Shannon OvermillerOvermiller began her professional career as a bartender and waitress at Proximo Restaurant Group's Austin Grill in Washington, DC. Realizing she craved more experience in the kitchen, she then made the shift to Cafe Atlantico, also part of Proximo, where she worked as a line cook while attending the esteemed L'Academie de Cuisine in Maryland. In 2002, she graduated and accepted a position at Ristorante Tosca under the direction of Chef/Owner Cesare Lafranconi. At Tosca, she quickly moved her way up from Line Cook to Pastry Chef to Sous Chef. With a desire to broaden her experience after spending three years at Tosca, Lanfranconi made a phone call to Chef/Owner Cathal Armstrong on Overmiller's behalf, which brought her to Restaurant Eve in Old Town Alexandria, Virginia. Chef Armstrong�s leadership taught Overmiller about the importance of local vendors and sourcing from local farms, along with honing in on her technical culinary skills. Armstrong added French techniques to Overmiller's Italian preparation, and soon she found a balance between both of her mentors� skills. As a 2004 Jean-Louis Palladin Foundation award recipient, Overmiller had the opportunity of a lifetime to travel to Italy and learn about ingredients and cooking techniques. She has proven herself in many kitchens and now, as the Executive Chef at the latest addition to the Armstrong's projects, which opened in May 2007, Overmiller continues to use the skills she has developed throughout the years.
Shannon Overmiller: Hello! My name is Shannon Overmiller. I am a Chef at The Majestic in Old Town Alexandria. I will be preparing for you now garlic aioli, which is basically a garlic Mayonnaise. This is one of the garnishes to the fried green tomatoes. The texture is nice because it balances out the warm fried texture of the tomato with a nice creamy counterpart. Its a natural dish and its a natural flavoring enhancer for fried items in a mayonnaise based sauce.
So, today to begin I have a mixer here and I am going to start with separating two yokes always reserving your whites for future use placing into the mixer; simply separating by either using the two shells or even through your fingers. At this step what you would like to do is turn the mixer on high for a period of ten minutes or almost until fluffy and white. You also want to add in the equivalent of three or four cloves of garlic finally chopped and minced.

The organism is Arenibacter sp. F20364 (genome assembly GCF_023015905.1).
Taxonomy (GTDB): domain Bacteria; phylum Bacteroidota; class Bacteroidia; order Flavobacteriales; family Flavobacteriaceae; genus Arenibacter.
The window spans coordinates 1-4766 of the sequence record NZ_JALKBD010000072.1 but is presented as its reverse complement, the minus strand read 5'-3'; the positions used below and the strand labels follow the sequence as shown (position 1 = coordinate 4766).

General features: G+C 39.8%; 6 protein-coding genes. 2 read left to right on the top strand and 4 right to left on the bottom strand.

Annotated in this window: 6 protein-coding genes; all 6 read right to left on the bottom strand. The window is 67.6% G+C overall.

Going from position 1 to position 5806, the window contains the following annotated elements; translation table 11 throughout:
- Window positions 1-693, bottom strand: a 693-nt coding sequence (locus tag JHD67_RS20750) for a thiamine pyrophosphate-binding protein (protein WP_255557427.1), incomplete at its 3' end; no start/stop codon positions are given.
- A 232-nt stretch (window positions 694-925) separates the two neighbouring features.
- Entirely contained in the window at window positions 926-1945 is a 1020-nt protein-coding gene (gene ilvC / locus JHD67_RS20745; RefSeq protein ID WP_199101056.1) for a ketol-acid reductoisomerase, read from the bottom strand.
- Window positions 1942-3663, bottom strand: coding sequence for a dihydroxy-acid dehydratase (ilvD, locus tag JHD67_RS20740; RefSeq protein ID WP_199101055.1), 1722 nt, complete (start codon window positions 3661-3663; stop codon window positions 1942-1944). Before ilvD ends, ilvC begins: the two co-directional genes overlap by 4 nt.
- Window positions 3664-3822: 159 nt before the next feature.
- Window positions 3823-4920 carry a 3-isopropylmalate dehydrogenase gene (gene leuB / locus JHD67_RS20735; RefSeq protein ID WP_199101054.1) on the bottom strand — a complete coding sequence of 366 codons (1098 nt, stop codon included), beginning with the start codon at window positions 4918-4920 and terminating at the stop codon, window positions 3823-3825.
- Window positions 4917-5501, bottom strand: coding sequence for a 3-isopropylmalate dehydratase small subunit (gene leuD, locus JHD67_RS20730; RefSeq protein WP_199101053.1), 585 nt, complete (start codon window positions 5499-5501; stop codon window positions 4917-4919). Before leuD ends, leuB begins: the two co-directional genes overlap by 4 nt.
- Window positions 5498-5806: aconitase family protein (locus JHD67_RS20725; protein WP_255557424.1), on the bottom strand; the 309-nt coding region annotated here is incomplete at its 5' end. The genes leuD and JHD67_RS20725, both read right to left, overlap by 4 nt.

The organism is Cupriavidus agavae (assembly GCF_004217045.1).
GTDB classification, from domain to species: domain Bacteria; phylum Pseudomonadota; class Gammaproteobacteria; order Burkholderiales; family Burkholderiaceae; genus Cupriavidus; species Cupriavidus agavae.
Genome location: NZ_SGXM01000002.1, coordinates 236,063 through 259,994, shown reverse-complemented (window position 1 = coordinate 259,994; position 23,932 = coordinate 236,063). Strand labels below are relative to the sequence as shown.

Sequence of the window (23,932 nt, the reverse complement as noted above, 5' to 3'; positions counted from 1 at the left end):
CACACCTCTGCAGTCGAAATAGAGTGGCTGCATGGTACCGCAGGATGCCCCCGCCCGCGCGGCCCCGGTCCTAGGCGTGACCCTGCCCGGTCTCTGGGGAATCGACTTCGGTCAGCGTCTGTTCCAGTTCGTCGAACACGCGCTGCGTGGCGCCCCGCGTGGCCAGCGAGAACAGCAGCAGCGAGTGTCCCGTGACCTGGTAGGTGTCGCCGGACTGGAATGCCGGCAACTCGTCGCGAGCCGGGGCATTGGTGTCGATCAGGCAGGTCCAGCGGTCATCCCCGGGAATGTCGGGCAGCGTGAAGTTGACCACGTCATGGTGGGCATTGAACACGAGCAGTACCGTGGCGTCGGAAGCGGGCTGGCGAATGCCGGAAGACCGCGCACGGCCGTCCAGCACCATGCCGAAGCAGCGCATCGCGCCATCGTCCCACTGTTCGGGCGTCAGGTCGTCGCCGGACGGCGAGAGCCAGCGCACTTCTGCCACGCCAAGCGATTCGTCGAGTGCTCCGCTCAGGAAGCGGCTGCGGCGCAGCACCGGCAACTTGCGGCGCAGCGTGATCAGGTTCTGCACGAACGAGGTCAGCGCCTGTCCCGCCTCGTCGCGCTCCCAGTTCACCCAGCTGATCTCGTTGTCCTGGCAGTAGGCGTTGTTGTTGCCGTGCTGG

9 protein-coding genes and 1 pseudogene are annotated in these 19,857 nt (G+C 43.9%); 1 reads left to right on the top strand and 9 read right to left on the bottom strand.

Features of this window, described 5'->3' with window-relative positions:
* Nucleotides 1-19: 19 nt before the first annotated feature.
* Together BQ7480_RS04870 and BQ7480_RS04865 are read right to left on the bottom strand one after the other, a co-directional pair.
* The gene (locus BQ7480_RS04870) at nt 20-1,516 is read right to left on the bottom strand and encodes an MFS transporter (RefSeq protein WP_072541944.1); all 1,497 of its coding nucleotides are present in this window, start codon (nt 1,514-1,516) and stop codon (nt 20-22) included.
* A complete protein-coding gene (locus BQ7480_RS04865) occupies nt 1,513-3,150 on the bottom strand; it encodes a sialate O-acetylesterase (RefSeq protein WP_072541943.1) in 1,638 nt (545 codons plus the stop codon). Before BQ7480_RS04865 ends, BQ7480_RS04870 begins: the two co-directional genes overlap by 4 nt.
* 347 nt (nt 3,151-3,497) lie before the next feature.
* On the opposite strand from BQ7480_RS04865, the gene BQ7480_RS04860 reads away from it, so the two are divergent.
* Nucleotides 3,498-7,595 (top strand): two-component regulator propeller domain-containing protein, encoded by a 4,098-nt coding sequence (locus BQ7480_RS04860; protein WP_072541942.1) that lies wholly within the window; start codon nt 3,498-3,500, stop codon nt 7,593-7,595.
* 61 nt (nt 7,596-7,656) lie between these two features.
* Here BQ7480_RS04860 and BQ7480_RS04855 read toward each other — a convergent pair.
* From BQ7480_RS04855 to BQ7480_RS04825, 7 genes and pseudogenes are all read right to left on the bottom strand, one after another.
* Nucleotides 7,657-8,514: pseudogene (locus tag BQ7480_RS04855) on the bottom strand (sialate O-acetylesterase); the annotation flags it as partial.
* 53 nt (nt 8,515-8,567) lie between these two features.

This is the stage where you want to beat your eggs and your garlic into fluffy and white, its very imperative when you do that.
So, at this stage you have to let the aioli go for ten minutes then you slowly begin emulsify your olive oil. So, once your eggs reach the fluffy white soft point and the garlic mixture this is when you want to start to slowly add your oil, very slowly because you dont want the emulsification to break. This process is called Emulsification.
You can start out with your olive oil and youll notice I do it slow steady stream of the olive oil; two cups olive oil.
This is lengthy process, but you have to take your time to do this correctly or your mixer will break and you wanted to maintain consistency that you want.
Once youve added all your olive oil then you go in with the Canola oil. This is three cups of Canola oil. Same process, slow emulsification. Altogether, this process will take you about 15 minutes.
Now that you have reached the mayonnaise consistency what you want to do is seasoning your aioli. We have the garlic inside, but we also need to add in the Italian pepper a pinch, salt to taste, and your lemon juice for your acid. If these things vary there is no exact recipe for this. It has to be a right balance of acid, heat not too hot, but just in the back of your throat and salt. These are personal preferences whatever you prefer.
The important thing is that you add the lemon and the salt in the last because at the end this can break your mixture. So, you dont want to add this to the very end after all of oil is going emulsify into the mixture.
Now, the pinch of Cayenne, generous with the salt; approximately two teaspoons, plus or minus then the juice of two lemons approximately, careful of the seeds.